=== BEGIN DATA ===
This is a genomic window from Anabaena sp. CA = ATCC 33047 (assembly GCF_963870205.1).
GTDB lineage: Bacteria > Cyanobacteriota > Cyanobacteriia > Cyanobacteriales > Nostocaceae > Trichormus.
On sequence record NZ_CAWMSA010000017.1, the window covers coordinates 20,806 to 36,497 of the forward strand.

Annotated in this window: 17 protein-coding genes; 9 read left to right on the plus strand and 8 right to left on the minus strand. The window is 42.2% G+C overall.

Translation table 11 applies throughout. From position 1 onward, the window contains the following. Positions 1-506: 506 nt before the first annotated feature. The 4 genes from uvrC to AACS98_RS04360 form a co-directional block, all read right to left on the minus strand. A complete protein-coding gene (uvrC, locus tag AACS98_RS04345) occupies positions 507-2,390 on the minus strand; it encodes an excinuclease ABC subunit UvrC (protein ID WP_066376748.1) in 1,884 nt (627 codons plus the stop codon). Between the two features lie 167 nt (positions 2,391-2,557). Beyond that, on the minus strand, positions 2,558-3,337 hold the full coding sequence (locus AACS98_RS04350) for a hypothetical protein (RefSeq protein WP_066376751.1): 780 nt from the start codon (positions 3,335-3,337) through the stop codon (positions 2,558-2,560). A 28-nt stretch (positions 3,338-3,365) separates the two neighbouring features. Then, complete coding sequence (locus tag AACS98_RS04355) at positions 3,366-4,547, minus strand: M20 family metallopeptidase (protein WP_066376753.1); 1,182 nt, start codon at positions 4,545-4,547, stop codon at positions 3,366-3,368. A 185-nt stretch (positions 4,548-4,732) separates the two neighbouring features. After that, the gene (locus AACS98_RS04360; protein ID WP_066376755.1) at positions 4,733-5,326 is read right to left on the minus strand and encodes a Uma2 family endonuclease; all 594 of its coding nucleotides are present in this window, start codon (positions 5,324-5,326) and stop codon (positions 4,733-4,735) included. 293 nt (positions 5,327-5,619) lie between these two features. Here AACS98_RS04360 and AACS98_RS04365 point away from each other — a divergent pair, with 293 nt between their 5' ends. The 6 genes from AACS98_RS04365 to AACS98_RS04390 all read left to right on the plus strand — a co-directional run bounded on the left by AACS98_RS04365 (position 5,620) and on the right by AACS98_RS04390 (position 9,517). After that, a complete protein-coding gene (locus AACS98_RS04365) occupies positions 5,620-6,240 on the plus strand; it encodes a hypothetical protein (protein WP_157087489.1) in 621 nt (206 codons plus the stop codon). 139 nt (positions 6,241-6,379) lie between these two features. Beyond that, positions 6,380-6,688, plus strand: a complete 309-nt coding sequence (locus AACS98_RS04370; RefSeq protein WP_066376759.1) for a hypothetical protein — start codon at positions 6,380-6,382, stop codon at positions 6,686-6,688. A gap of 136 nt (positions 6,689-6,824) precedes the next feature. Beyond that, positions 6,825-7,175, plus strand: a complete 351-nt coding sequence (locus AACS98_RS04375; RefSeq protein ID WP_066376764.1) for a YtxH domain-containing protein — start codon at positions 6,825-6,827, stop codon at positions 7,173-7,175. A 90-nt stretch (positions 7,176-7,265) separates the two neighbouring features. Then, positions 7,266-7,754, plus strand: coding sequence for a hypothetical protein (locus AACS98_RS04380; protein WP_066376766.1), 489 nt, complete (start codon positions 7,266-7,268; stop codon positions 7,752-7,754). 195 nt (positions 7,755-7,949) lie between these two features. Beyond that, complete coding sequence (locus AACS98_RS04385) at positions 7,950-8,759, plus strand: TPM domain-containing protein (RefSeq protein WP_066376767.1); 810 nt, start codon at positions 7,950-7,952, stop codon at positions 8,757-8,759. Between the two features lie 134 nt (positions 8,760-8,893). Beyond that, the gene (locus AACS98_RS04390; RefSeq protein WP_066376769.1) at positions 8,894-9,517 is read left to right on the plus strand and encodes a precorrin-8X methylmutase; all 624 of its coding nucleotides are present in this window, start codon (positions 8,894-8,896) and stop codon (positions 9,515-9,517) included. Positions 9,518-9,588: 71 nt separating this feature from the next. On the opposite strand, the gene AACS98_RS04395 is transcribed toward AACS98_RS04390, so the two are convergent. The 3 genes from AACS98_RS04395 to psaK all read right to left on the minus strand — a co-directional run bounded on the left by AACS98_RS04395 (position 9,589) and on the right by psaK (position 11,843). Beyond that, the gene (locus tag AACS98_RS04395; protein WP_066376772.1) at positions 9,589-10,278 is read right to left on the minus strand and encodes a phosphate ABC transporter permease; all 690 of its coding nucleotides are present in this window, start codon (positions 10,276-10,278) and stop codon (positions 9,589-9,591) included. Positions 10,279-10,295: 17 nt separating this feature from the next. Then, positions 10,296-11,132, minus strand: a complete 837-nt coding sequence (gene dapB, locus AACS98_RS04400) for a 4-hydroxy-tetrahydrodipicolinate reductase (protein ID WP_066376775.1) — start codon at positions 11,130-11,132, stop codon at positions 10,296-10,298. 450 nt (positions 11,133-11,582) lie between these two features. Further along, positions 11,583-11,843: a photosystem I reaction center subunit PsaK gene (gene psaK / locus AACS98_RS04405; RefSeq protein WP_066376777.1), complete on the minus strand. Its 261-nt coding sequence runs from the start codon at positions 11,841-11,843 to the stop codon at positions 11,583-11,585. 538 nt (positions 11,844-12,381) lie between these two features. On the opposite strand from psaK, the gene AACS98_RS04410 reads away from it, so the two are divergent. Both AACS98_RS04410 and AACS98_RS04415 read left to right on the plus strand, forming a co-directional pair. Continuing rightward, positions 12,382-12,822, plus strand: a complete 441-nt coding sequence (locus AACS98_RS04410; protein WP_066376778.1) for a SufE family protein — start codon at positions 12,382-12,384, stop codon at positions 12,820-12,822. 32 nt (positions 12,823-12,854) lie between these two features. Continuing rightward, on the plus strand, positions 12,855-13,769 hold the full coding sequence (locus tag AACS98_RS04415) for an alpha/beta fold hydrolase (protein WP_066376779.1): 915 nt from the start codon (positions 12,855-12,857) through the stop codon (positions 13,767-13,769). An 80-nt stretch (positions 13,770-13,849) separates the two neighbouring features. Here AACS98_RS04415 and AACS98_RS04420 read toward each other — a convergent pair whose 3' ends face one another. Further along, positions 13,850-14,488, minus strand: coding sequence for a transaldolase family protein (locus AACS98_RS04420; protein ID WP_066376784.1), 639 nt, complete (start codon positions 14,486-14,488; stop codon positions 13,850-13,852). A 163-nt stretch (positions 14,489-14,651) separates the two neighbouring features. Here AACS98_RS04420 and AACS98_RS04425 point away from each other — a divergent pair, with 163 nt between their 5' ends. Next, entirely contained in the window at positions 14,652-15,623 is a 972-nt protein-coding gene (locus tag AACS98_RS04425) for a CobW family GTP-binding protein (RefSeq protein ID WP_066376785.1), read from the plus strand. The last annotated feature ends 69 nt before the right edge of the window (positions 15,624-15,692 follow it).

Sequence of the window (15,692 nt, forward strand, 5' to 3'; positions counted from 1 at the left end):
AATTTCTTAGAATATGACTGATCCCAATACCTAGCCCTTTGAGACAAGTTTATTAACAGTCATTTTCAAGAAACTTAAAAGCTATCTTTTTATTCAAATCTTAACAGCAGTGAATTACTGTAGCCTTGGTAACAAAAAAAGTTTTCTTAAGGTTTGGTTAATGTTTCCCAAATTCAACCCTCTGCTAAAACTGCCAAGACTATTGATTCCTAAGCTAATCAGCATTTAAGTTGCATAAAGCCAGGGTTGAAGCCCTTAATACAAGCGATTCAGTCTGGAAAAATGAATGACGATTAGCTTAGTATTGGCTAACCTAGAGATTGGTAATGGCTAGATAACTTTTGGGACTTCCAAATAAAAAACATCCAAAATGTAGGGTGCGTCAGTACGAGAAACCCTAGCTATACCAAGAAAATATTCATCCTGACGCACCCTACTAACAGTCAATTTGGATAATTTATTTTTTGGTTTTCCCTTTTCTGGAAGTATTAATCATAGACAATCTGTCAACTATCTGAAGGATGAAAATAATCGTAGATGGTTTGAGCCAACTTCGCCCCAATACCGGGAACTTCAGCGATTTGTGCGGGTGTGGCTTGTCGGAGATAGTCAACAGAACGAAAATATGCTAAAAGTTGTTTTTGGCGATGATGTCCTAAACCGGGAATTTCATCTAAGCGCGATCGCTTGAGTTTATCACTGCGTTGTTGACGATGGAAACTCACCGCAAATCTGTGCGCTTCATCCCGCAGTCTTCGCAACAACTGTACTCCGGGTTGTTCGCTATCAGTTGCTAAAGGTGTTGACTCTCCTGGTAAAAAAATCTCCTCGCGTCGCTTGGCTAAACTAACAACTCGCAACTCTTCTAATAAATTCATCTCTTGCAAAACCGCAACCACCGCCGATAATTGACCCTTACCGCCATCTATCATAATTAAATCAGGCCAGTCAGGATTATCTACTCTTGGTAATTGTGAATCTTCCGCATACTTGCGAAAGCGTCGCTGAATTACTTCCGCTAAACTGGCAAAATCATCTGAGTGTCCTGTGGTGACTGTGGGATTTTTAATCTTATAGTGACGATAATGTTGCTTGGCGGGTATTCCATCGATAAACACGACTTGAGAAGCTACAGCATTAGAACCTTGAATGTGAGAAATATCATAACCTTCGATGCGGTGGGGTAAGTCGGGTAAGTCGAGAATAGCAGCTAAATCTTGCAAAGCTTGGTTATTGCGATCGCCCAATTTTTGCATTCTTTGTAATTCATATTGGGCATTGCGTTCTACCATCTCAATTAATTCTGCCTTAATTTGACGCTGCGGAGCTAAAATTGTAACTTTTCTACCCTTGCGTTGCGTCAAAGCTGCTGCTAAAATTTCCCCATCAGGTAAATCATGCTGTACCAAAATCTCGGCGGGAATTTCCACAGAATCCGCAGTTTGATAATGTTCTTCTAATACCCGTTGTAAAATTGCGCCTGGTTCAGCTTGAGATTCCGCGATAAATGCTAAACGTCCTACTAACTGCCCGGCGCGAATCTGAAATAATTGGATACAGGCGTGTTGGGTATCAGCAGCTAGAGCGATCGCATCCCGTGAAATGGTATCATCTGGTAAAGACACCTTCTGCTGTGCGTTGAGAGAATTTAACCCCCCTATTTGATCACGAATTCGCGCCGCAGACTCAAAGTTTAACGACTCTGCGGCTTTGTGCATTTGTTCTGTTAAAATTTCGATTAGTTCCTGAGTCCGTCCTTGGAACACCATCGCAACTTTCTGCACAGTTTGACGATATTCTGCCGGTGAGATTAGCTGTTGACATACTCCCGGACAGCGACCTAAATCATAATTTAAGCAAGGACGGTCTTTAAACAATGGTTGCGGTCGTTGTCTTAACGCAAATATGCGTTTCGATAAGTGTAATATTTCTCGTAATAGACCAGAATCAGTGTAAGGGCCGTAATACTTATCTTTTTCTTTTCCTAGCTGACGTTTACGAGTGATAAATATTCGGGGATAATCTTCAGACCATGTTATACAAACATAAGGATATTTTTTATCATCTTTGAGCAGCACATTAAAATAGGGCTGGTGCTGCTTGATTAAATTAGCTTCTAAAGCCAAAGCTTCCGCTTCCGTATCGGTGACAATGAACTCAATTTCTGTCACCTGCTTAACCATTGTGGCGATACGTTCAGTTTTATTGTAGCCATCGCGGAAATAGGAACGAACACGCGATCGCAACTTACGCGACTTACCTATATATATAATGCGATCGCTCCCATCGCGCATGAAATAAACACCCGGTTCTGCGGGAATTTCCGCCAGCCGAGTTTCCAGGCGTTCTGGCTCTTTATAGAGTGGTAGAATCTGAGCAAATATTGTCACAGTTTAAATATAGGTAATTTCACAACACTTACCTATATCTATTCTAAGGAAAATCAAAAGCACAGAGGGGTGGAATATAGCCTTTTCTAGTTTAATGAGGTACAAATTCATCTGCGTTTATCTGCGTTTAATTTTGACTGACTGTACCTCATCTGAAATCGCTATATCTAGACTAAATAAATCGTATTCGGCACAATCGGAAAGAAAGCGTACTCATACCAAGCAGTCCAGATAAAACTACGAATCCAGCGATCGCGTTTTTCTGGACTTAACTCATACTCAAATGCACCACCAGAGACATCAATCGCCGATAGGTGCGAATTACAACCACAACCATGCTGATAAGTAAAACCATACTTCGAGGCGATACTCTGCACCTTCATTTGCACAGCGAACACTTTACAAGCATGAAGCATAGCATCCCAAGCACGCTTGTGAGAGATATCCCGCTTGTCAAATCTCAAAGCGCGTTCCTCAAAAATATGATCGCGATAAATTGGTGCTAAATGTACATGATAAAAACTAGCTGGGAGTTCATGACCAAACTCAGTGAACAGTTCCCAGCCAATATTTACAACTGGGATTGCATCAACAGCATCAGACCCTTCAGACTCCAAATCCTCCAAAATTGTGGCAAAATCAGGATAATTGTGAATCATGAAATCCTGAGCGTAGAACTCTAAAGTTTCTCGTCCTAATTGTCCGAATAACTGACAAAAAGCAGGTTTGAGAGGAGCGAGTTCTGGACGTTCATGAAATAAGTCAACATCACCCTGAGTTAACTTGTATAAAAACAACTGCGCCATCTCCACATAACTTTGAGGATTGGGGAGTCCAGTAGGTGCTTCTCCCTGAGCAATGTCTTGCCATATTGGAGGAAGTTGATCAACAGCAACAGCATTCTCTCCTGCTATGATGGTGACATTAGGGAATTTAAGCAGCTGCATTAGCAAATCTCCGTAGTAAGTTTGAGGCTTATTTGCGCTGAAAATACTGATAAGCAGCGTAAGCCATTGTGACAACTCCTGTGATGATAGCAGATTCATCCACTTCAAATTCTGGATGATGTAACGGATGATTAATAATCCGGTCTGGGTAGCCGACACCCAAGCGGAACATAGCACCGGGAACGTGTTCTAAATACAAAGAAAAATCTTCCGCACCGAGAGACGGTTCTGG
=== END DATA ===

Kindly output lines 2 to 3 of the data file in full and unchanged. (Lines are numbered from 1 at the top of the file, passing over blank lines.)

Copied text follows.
GTDB lineage: Bacteria > Cyanobacteriota > Cyanobacteriia > Cyanobacteriales > Nostocaceae > Trichormus.
On sequence record NZ_CAWMSA010000017.1, the window covers coordinates 20,806 to 36,497 of the forward strand.